We don't usually report on personnel matters in the auto industry. Most of you come here looking for details about current and upcoming vehicles, so we typically leave stories about hirings and firings to other news sites.
However, the firing of Joel Ewanick by General Motors last July was anything but typical, and his new gig at Fisker Automotive is equally intriguing. This could get interesting.
A brief CV
Joel Ewanick is the marketing guru who helped make Hyundai a viable player in the U.S. auto market. He worked with the Korean automaker for several years, overseeing campaigns like the hugely popular one for Hyundai's Assurance program.
In March of 2010, Ewanick shifted to Nissan, where he was named vice president of marketing. But just six weeks later, he was recruited by GM to lead the company's marketing efforts in the U.S. He lasted just over two years.
Ewanick's stint at GM was a mixed bag. On the one hand, he helped retool the company's marketing strategy, pulling GM out of the spotlight and focusing attention on its four auto brands. On the other hand, Ewanick also canned Chevrolet's beloved "Heartbeat of America" tagline, replacing it with the far less moving "Chevy Runs Deep".
And although we have no reason to believe that Ewanick was responsible for it, GM's clumsy effort to rein in use of the "Chevy" nickname and use only "Chevrolet" rolled out just a couple of weeks after Ewanick took his spot in the corner office.
Toward the end of his tenure at GM, Ewanick made two major missteps. First, he nixed all of GM's paid Facebook ads (which wasn't such a bad move in our book but caused quite a commotion elsewhere). Then he inked a $300 million deal with the Manchester United soccer team -- without really telling his bosses. Oops.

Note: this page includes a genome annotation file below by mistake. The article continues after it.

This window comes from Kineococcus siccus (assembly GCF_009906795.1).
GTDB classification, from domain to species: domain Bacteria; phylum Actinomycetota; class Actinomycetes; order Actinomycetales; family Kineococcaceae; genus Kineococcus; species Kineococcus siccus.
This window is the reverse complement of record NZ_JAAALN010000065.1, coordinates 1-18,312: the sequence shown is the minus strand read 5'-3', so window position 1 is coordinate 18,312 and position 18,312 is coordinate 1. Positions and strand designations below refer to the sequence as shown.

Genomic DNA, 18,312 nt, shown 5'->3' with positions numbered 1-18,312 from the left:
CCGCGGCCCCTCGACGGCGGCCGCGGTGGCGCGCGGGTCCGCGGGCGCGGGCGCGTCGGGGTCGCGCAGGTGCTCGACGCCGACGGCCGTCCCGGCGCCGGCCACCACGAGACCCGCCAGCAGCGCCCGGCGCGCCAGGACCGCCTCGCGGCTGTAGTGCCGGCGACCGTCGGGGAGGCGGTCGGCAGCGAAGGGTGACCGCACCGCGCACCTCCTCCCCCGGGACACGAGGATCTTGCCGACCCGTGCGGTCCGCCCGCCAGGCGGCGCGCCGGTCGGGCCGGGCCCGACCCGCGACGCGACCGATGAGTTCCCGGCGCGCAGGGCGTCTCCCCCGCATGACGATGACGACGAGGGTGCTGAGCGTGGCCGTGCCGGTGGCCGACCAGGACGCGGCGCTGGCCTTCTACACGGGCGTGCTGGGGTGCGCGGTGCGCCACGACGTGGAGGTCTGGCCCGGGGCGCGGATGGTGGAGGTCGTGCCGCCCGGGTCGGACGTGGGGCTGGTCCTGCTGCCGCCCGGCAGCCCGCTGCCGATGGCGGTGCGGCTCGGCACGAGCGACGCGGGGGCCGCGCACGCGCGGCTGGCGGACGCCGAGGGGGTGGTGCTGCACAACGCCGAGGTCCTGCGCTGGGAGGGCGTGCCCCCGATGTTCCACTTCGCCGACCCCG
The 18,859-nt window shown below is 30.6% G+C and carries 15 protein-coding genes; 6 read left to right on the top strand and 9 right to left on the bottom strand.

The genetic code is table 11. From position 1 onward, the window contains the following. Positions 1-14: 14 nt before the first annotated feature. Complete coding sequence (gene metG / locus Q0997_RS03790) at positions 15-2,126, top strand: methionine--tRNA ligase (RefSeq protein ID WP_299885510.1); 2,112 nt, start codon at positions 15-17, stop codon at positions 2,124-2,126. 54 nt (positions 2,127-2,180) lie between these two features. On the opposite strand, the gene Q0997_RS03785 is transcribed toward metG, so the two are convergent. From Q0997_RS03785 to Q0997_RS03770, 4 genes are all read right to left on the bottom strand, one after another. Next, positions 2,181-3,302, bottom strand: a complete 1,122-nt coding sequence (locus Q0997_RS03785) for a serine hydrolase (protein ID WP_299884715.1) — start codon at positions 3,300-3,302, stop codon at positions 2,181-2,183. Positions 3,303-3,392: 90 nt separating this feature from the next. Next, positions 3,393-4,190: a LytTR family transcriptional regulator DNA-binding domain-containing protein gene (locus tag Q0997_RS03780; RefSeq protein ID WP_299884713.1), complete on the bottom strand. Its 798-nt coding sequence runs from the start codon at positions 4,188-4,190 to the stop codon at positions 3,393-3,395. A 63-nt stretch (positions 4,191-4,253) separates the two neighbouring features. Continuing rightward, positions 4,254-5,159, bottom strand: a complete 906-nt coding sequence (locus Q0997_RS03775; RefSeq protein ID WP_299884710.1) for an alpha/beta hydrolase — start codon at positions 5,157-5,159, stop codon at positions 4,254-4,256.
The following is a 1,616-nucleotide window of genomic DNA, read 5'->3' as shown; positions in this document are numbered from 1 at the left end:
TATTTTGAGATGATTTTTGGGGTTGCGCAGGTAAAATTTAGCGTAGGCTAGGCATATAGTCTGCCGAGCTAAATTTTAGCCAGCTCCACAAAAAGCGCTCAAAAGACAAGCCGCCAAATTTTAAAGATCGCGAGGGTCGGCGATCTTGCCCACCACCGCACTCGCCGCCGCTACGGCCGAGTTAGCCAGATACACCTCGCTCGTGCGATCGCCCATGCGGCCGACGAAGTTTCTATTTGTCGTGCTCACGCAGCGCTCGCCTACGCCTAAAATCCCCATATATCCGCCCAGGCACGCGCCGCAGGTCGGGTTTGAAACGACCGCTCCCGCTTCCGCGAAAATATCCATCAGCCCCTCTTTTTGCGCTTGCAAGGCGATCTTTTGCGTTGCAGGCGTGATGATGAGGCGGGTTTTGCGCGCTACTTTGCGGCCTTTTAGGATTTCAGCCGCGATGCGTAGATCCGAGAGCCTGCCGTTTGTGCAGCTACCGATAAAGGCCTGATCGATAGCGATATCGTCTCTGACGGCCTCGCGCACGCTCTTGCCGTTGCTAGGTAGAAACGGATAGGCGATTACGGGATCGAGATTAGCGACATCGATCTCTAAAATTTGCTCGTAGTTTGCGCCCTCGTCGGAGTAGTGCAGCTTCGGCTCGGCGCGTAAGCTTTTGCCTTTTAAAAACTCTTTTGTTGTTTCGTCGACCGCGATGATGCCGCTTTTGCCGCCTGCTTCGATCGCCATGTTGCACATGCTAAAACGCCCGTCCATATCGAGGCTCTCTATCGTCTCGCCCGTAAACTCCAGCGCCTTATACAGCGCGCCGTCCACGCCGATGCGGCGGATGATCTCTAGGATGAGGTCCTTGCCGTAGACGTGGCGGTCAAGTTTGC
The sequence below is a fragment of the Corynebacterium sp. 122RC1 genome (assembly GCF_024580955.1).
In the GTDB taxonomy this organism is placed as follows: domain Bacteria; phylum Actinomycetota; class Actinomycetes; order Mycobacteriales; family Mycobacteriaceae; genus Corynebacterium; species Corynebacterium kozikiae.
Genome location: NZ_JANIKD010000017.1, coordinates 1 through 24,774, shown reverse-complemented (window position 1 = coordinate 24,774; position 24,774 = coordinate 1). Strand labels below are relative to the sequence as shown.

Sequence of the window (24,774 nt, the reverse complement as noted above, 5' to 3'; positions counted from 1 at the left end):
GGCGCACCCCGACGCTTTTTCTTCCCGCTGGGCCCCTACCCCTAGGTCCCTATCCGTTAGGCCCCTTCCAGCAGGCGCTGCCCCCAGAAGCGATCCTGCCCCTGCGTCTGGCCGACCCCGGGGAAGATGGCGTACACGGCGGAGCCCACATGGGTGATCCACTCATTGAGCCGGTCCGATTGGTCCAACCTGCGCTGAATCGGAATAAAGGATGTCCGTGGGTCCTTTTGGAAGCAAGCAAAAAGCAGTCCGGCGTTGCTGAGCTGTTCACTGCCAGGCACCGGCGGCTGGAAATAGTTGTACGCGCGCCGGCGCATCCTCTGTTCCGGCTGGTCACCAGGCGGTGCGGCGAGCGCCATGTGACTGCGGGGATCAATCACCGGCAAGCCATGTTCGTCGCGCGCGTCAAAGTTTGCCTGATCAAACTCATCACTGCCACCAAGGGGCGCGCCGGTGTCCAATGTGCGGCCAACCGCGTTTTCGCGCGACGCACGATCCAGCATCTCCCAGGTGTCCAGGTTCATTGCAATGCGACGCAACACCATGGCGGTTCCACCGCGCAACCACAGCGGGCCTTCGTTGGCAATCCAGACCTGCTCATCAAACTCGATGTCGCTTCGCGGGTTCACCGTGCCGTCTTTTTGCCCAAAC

We haven't heard much from Ewanick since July, but according to AutoNews, he's been working as a marketing consultant for Fisker Automotive since October, if not longer. The startup's current head of marketing, Richard Beattie, announced his retirement yesterday, and Ewanick was dubbed his interim replacement.
Whether that appointment is truly "interim" remains to be seen. Unless Ewanick's dead-set on being a consultant, he seems like a good candidate for a day job, and it's obvious that he knows the world of auto marketing. (Although the industry's current darling is Chrysler's Olivier Francois.)
Perhaps more tellingly, Ewanick has been hired by Fisker CEO Tony Posawatz, who also departed from GM in July after serving as chief engineer for the Chevy Volt. AutoNews says that Ewanick's relationship with Posawatz was key in bringing him to Fisker. Posawatz had no comment when asked if Ewanick would be considered for a full-time spot at Fisker.
What does it mean?
Fisker is facing numerous hurdles. For starters, it's brand new, and it's producing a pricey, high-tech, luxury vehicle. That would be challenging enough in the best of times.
These, however, are not the best of times. Fisker has recently faced a number of personnel shakeups, and its only car -- its debut model -- has already been involved in a nationwide recall. The company's image wasn't helped when 16 of its vehicles caught fire during Hurricane Sandy.
Can it all work? Can a startup like Fisker take on established luxury automakers with multi-million-dollar ad budgets? Can it do so with a former engineer as a CEO and a wild-card marketing guru who shoots from the hip and asks questions later? We're not sure, but it's bound to be entertaining.